Soap Lake gets its name from the naturally occurring foam that gives the lake a soapy appearance and because the lake’s mineral-rich water has a slick, soapy feel to it. The waters of the lake were thought for a long time to have medicinal value. Compared to the ocean and other naturally occurring mineral resources in the world, Soap Lake has the highest diverse mineral content of any body of water on the planet. There are many stories about the unique nature of Soap Lake, including the fact that birds like avocets, stilts, shorebirds, and gulls are attracted to the brine shrimp that often flourish in the alkaline water … and that was also what attracted me!

Just north of the lake was where my plan took a turn, in a relatively negative way for me. Major work on crumbling basalt cliffs on the highway north to Grand Coulee created waits of 30 to 45 minutes in both directions. This didn’t fit into my plan to stay on the move so after weighing my options at Sun Lakes, I retreated to spend the night in the Yakima Canyon.

The Canyon Road between Ellensburg and Selah is typical of any road that follows the serpentine path of a river. It provides a scenic pathway with well-placed rest areas and a few small campgrounds along the way. A big attraction to this canyon is the population of transplanted bighorn sheep that often appear out of nowhere, since they blend in so well with the landscape. I found a small herd raising a cloud of dust as they crossed the road, clambering up a steep hillside. These sheep are part of a large and sometimes controversial program run by the Washington Department of Fish and Wildlife and associated agencies. All of the individuals I saw were wearing ear tags and GPS collars so the monitoring effort is ongoing.

After a quiet and chilly night in the canyon it was time for an early morning return to Umptanum Road, via another Starbucks drive-thru. The sunrise was spectacular from the approach to Umptanum Ridge and the bluebirds were active and greeting the day. Both mountain and western bluebirds were inspecting nesting boxes along the way and gleaming in the early morning light. The visuals were accompanied by a sagebrush chorus that included western meadowlarks and sage thrashers.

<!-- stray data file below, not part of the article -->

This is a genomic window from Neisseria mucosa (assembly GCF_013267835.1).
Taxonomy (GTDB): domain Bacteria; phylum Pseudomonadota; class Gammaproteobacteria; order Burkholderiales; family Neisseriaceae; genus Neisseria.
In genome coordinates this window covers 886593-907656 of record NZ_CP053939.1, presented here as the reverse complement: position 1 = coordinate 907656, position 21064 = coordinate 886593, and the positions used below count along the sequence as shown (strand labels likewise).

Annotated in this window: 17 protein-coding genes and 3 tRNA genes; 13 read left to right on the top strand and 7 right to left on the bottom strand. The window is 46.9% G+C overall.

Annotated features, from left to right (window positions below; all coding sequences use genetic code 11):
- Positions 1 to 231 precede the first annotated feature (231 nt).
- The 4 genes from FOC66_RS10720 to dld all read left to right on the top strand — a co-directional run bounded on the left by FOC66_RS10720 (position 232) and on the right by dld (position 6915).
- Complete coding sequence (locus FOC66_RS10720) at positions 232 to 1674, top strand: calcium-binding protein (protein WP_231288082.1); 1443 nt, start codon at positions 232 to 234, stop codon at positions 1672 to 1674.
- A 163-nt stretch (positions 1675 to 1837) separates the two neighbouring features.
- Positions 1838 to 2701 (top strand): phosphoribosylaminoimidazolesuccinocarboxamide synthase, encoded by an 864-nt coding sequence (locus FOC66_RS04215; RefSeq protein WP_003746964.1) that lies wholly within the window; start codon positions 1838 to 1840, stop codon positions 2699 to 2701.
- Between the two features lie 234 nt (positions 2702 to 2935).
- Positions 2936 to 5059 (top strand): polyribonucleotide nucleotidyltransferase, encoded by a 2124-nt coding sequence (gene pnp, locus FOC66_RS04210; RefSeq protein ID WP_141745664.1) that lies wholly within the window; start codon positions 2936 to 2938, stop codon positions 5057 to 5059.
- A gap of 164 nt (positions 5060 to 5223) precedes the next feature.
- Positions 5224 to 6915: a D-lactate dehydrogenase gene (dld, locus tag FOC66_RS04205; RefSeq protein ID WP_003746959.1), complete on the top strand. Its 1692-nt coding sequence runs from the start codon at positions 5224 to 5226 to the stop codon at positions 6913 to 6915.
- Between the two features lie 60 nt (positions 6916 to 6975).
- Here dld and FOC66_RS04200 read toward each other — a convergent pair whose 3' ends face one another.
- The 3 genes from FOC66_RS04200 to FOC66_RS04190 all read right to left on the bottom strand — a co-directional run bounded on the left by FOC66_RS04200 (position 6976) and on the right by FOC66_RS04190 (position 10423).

By lunchtime I had to pull myself away to stay on schedule so I headed for Blewett Pass. I took this short cut to avoid the aforementioned raceways of the interstates and the certain congestion of the greater Seattle area in mid-week. This change of plans meant Leavenworth for the last night with the birds on the grounds of the national fish hatchery and the Sleeping Lady Resort … most notably the white-headed woodpeckers.

My last stop on the way home was the Everett marina to look in on the relatively new nesting colony of great blue herons. Unlike most herons that nest in trees, this small colony of birds has opted to build their large stick nests atop old pilings on the north side of marina. Even though it’s nestled next to a fairly busy shipyard, the site is mostly inaccessible to pedestrians …something the herons might have liked about the site. A scope or long telephoto lens is essential for good views, unlike the local colony at Post Point.

In all, my spring loop was superb in some ways and a bit disappointing in others. Several changes to my original plan were brought about due to the cliffside stabilization on Highway 17 and the wind! However, the sunshine and bluebirds were welcome sights and the big eclipse day went by unnoticed. C’est la vie!


Joe Meche is a past president of the North Cascades Audubon Societyand was a member of the board of directors for 20 years. He has been watching birds for more than 60 years and photographing birds and for more than 40 years.